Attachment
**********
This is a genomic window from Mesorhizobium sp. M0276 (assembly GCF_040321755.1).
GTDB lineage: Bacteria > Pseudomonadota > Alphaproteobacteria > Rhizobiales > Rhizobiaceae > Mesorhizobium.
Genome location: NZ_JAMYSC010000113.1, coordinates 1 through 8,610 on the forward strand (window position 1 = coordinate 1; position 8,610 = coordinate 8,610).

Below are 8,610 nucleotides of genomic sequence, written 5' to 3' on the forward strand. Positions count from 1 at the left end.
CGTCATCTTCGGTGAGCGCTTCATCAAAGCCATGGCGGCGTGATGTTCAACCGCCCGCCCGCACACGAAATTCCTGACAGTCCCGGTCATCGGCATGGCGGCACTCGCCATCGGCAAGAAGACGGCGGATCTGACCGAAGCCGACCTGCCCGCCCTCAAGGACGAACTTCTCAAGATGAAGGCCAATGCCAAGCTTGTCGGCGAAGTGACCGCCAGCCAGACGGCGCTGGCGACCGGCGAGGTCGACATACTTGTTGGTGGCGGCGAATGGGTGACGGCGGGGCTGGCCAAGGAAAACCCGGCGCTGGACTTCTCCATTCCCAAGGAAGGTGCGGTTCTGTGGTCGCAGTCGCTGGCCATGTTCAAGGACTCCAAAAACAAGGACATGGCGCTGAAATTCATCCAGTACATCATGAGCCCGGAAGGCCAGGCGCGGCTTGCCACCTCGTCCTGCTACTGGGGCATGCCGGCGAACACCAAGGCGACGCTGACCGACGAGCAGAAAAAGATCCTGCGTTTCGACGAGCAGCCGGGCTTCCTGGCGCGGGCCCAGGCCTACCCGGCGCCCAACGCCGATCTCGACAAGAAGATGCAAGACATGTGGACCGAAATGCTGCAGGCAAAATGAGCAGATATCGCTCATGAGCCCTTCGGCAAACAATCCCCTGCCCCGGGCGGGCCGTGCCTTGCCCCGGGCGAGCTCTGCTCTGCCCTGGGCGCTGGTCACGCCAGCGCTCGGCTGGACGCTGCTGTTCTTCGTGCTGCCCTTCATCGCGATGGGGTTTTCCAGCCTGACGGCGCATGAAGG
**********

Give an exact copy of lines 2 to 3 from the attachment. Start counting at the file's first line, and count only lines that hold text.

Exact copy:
GTDB lineage: Bacteria > Pseudomonadota > Alphaproteobacteria > Rhizobiales > Rhizobiaceae > Mesorhizobium.
Genome location: NZ_JAMYSC010000113.1, coordinates 1 through 8,610 on the forward strand (window position 1 = coordinate 1; position 8,610 = coordinate 8,610).